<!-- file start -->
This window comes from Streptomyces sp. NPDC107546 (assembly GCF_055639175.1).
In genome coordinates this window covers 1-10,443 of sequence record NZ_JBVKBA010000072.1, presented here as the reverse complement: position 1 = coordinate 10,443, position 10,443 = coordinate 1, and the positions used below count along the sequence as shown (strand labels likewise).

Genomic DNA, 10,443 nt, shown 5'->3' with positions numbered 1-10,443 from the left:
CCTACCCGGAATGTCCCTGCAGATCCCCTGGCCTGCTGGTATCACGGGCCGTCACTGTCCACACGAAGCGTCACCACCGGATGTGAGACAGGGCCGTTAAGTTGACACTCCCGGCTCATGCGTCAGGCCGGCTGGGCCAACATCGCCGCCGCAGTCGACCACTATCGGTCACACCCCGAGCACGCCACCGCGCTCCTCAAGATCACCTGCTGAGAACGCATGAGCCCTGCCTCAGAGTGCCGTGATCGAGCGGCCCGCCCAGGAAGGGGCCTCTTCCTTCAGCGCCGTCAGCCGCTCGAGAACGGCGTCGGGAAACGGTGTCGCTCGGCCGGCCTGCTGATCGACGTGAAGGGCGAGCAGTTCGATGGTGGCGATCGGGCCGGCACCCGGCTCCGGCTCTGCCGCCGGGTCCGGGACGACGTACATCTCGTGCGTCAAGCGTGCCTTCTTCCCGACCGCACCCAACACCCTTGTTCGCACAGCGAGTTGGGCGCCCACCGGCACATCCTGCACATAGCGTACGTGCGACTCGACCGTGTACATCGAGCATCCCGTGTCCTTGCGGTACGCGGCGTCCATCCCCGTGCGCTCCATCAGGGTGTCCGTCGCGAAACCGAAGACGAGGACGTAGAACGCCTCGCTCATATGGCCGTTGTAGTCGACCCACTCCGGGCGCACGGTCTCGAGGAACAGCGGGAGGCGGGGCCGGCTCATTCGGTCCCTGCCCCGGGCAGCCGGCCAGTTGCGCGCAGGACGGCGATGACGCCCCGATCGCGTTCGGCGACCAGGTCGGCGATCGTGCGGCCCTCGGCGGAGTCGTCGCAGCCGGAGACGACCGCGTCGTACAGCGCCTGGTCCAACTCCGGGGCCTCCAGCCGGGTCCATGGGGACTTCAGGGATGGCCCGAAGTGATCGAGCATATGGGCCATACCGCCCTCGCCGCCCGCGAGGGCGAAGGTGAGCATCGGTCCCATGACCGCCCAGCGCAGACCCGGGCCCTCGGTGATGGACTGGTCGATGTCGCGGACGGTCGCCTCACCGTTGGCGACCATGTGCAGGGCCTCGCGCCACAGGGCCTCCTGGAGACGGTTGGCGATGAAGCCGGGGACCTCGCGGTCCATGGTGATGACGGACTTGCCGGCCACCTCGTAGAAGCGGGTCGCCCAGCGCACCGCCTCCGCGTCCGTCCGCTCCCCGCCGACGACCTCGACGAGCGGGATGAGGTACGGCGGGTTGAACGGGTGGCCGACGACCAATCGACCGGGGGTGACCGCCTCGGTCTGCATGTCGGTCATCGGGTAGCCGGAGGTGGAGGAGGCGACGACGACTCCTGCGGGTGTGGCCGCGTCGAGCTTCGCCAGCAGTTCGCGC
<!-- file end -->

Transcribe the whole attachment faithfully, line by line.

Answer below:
This window comes from Streptomyces sp. NPDC107546 (assembly GCF_055639175.1).
In genome coordinates this window covers 1-10,443 of sequence record NZ_JBVKBA010000072.1, presented here as the reverse complement: position 1 = coordinate 10,443, position 10,443 = coordinate 1, and the positions used below count along the sequence as shown (strand labels likewise).

Genomic DNA, 10,443 nt, shown 5'->3' with positions numbered 1-10,443 from the left:
CCTACCCGGAATGTCCCTGCAGATCCCCTGGCCTGCTGGTATCACGGGCCGTCACTGTCCACACGAAGCGTCACCACCGGATGTGAGACAGGGCCGTTAAGTTGACACTCCCGGCTCATGCGTCAGGCCGGCTGGGCCAACATCGCCGCCGCAGTCGACCACTATCGGTCACACCCCGAGCACGCCACCGCGCTCCTCAAGATCACCTGCTGAGAACGCATGAGCCCTGCCTCAGAGTGCCGTGATCGAGCGGCCCGCCCAGGAAGGGGCCTCTTCCTTCAGCGCCGTCAGCCGCTCGAGAACGGCGTCGGGAAACGGTGTCGCTCGGCCGGCCTGCTGATCGACGTGAAGGGCGAGCAGTTCGATGGTGGCGATCGGGCCGGCACCCGGCTCCGGCTCTGCCGCCGGGTCCGGGACGACGTACATCTCGTGCGTCAAGCGTGCCTTCTTCCCGACCGCACCCAACACCCTTGTTCGCACAGCGAGTTGGGCGCCCACCGGCACATCCTGCACATAGCGTACGTGCGACTCGACCGTGTACATCGAGCATCCCGTGTCCTTGCGGTACGCGGCGTCCATCCCCGTGCGCTCCATCAGGGTGTCCGTCGCGAAACCGAAGACGAGGACGTAGAACGCCTCGCTCATATGGCCGTTGTAGTCGACCCACTCCGGGCGCACGGTCTCGAGGAACAGCGGGAGGCGGGGCCGGCTCATTCGGTCCCTGCCCCGGGCAGCCGGCCAGTTGCGCGCAGGACGGCGATGACGCCCCGATCGCGTTCGGCGACCAGGTCGGCGATCGTGCGGCCCTCGGCGGAGTCGTCGCAGCCGGAGACGACCGCGTCGTACAGCGCCTGGTCCAACTCCGGGGCCTCCAGCCGGGTCCATGGGGACTTCAGGGATGGCCCGAAGTGATCGAGCATATGGGCCATACCGCCCTCGCCGCCCGCGAGGGCGAAGGTGAGCATCGGTCCCATGACCGCCCAGCGCAGACCCGGGCCCTCGGTGATGGACTGGTCGATGTCGCGGACGGTCGCCTCACCGTTGGCGACCATGTGCAGGGCCTCGCGCCACAGGGCCTCCTGGAGACGGTTGGCGATGAAGCCGGGGACCTCGCGGTCCATGGTGATGACGGACTTGCCGGCCACCTCGTAGAAGCGGGTCGCCCAGCGCACCGCCTCCGCGTCCGTCCGCTCCCCGCCGACGACCTCGACGAGCGGGATGAGGTACGGCGGGTTGAACGGGTGGCCGACGACCAATCGACCGGGGGTGACCGCCTCGGTCTGCATGTCGGTCATCGGGTAGCCGGAGGTGGAGGAGGCGACGACGACTCCTGCGGGTGTGGCCGCGTCGAGCTTCGCCAGCAGTTCGCGC